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E-Marketing Performance Blog

Being Successful by Committing to Constant Growth

I’ve always had trouble fathoming those that own businesses in low growth industries. I’m not being pious, or looking down on anybody–this is just my own thought processes–but whoever got rich running a gas station, sandwich deli, low-priced hair salon, mini-mart, or any number of other such businesses? I’m not talking about the few that buy up multiples of such types of stores as an investment. That I get. But those that become content in an industry where they know it will never make them considerably more financially well off I don’t get whatsoever. Almost any place I go I’m thinking about the financial prospects of such a business, thinking about overhead, potential gross income, profit margins and I start to wonder if this is a business I would or could ever spend my life doing.

Don’t get me wrong, I’m not a person driven by greed, or even primarily by “success”… I put God and family first, but I also don’t shy away from wanting to be successful in the traditional (American) sense. Someone asked me my definition of success recently and I responded: Life, Health and Happiness. Life and health are easily determined, but happiness is pretty darn vague, and I deliberately answered that way. What makes me happy?

On a professional level, my job (usually) makes me happy. I enjoy the struggle for success, which is, in my own mind, a destination that I will probably never fully achieve. But that’s the way I like it, because no matter how successful I am, I’m content with where I am but also not so content that I don’t continue the struggle to be more successful tomorrow than I am today. That’s why I couldn’t survive in a no- or low-growth industry. I have to see the potential of being greater tomorrow than where I currently am today. And to get there, I must always be growing not just my business but personally as well.

The other day I read these three reasons why growth should matter:

  • Gifting without growth produces ineffectiveness.
    You can be great–even the best–at something, but if you never try to improve yourself beyond that it won’t be long before you find yourself surpassed by others. Think of any world record that was achieved. All past world records, with the exception of the current, have been beaten. The same with personal and business growth. As soon as you become complacent where you are someone will come a long who isn’t and when they break the current records, or become better than you at what you do, they’ll be the one that people turn to in stead of you.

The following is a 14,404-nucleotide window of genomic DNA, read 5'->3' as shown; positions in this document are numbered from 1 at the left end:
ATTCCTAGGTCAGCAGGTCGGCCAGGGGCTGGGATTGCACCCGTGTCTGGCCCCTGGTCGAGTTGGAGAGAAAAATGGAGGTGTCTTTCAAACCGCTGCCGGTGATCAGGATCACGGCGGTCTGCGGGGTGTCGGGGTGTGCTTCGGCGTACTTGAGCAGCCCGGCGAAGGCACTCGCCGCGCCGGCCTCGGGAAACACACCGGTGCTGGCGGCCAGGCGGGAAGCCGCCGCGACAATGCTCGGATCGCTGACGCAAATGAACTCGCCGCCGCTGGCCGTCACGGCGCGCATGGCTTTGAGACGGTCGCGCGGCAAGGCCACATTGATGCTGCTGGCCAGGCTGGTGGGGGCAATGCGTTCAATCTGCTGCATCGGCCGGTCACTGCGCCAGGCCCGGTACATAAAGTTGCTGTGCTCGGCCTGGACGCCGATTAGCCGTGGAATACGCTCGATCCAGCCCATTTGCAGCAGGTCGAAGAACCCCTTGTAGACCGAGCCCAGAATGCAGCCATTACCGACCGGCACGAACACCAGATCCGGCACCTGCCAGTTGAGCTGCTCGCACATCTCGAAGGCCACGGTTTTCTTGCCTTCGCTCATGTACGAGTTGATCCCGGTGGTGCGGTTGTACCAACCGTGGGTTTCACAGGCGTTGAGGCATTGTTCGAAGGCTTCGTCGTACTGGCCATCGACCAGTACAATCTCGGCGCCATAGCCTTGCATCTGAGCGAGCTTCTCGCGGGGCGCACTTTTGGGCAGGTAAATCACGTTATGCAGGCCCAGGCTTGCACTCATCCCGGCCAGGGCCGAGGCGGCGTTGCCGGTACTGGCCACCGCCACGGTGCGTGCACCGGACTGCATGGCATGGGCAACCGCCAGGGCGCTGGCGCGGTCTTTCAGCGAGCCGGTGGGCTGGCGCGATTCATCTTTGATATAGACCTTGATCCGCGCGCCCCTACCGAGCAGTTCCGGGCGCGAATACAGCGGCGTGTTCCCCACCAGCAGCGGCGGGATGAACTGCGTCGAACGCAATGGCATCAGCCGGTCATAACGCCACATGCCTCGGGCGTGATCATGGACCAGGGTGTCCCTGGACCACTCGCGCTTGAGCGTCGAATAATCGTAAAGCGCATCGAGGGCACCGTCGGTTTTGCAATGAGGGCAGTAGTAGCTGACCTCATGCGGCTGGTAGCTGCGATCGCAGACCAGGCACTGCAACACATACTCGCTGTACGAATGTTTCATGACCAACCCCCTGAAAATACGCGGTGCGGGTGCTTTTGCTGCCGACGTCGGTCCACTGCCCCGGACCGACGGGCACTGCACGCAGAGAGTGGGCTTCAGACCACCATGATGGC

• Growth prevents stagnation.
    Everybody goes through down periods, but if you are constantly striving for growth, those periods will come less often and disappear more quickly. Growth has its own momentum, you start growing its easier to keep growing. Only when you stop do you stagnate. Then it becomes much harder to start growing again.
  • Continuous improvement guarantees success!
    If you keep reaching for the goal you will eventually reach it. It’s inevitable. Practice may not always make perfect, but it gets you a lot closer to it than those that don’t practice. You can never go wrong trying to improve. Never.

And while I may not see the growth potential in a gas station or a deli, those who do because that’s what they love to do certainly can see the potential. You just need to decide if making a good sandwich is enough or if you want to strive to make the best sandwich… or provide the best customer service, the most cutting edge hair styles, etc. Where ever you are, whatever your niche, look for those opportunities for growth. Find them and attack them with vigor. I have no doubt that once you do, you’ll see endless opportunities before you.

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